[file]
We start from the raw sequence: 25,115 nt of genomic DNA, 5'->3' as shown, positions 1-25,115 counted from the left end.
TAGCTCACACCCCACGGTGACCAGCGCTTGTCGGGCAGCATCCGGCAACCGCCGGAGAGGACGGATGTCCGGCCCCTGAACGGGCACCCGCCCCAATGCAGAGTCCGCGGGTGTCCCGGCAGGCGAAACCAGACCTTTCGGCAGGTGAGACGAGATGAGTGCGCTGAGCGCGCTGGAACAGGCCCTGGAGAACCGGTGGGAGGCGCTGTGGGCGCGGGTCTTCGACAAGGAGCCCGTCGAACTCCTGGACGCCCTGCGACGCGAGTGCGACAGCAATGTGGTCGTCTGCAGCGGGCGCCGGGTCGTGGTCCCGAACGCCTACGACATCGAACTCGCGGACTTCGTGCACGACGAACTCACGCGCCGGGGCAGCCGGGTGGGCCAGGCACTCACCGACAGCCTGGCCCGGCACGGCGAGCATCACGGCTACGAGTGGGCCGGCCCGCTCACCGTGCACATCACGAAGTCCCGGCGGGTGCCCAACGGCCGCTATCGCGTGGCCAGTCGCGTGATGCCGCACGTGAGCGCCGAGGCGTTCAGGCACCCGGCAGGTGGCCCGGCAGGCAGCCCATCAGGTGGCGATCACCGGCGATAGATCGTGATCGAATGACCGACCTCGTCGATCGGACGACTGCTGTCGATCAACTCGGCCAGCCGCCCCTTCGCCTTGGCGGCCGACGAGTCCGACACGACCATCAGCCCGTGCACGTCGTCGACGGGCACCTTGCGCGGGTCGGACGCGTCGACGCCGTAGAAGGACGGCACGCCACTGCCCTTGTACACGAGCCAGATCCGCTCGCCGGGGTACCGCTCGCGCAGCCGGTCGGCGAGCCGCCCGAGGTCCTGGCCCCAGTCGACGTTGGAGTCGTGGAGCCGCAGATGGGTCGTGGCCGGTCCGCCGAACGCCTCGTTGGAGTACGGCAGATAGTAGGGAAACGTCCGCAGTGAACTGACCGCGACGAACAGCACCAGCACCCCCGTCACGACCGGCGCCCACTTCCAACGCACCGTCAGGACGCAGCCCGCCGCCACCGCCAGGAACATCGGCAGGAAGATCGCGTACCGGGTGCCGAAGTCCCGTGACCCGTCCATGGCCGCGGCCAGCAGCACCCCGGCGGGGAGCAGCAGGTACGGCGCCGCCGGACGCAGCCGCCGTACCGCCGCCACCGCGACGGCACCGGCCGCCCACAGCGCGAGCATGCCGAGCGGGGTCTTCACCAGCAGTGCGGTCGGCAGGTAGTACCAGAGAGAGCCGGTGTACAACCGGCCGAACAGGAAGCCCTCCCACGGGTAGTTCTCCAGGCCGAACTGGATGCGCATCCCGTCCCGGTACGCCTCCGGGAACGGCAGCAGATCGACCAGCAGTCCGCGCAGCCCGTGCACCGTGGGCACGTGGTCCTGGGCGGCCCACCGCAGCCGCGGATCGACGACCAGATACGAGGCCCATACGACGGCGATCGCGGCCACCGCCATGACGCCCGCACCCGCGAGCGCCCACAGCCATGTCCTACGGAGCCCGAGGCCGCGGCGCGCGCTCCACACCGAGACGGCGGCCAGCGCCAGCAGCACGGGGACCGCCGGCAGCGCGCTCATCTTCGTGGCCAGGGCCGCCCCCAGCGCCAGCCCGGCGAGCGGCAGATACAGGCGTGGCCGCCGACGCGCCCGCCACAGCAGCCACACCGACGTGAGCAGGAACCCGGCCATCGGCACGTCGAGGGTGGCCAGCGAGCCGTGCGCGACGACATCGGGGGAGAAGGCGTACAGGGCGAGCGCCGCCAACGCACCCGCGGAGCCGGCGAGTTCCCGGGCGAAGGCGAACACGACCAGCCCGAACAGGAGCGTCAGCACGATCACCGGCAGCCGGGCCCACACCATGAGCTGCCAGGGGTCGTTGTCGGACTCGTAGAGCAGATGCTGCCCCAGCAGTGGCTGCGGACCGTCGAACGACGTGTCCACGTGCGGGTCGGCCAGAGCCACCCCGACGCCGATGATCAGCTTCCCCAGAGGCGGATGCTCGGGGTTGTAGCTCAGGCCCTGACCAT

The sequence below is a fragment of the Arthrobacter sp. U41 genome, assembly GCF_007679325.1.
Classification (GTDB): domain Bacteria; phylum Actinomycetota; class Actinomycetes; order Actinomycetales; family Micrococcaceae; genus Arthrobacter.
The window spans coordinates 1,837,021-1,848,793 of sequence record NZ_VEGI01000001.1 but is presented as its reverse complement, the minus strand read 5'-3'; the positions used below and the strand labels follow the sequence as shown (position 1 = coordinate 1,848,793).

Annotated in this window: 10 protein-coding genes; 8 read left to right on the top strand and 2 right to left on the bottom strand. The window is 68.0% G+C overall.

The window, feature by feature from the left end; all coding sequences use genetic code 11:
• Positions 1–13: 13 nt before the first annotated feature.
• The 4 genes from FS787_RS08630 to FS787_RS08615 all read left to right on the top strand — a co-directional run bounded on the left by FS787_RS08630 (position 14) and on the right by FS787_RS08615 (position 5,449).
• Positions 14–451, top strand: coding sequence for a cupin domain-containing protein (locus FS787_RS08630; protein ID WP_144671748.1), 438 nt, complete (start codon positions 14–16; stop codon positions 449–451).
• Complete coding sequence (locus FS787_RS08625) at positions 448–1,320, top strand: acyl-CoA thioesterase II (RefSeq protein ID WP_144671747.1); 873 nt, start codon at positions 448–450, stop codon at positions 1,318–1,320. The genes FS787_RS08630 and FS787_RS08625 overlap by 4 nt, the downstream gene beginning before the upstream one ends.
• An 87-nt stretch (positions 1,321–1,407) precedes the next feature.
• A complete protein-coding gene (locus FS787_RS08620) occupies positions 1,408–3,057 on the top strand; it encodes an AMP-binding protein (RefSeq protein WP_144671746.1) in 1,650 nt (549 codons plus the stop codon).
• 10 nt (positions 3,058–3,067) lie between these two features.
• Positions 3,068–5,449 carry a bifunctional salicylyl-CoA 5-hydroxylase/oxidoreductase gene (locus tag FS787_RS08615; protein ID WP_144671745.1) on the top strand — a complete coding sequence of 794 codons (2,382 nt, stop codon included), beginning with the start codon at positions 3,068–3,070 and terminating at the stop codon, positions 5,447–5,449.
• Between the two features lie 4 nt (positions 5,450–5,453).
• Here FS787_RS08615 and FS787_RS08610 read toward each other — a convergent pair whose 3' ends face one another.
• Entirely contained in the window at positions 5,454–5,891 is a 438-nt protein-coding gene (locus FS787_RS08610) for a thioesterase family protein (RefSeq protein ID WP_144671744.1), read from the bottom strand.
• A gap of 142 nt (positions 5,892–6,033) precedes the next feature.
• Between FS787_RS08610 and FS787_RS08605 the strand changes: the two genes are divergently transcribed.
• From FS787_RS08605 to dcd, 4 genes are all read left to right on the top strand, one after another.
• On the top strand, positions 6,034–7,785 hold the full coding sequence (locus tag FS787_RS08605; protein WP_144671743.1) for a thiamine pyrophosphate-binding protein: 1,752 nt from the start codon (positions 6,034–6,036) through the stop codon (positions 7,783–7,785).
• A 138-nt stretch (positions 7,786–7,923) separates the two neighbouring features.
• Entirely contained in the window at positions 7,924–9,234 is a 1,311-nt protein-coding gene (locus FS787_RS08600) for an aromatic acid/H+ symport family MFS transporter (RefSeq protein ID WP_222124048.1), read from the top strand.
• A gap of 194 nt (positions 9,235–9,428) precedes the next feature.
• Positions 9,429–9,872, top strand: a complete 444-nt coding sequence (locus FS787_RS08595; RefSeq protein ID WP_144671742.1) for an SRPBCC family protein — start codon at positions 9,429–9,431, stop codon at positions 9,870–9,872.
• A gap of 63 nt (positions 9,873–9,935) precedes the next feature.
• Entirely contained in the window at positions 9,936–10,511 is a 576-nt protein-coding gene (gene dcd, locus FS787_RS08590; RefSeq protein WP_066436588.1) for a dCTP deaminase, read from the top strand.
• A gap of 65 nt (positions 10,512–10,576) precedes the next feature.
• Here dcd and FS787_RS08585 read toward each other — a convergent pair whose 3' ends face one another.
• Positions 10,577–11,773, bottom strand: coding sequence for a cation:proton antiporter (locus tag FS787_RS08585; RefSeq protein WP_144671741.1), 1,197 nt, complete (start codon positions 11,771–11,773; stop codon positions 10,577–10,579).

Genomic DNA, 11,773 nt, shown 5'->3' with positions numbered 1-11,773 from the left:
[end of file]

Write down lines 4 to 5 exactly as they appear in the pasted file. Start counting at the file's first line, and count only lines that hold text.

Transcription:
Classification (GTDB): domain Bacteria; phylum Actinomycetota; class Actinomycetes; order Actinomycetales; family Micrococcaceae; genus Arthrobacter.
The window spans coordinates 1,837,021-1,848,793 of sequence record NZ_VEGI01000001.1 but is presented as its reverse complement, the minus strand read 5'-3'; the positions used below and the strand labels follow the sequence as shown (position 1 = coordinate 1,848,793).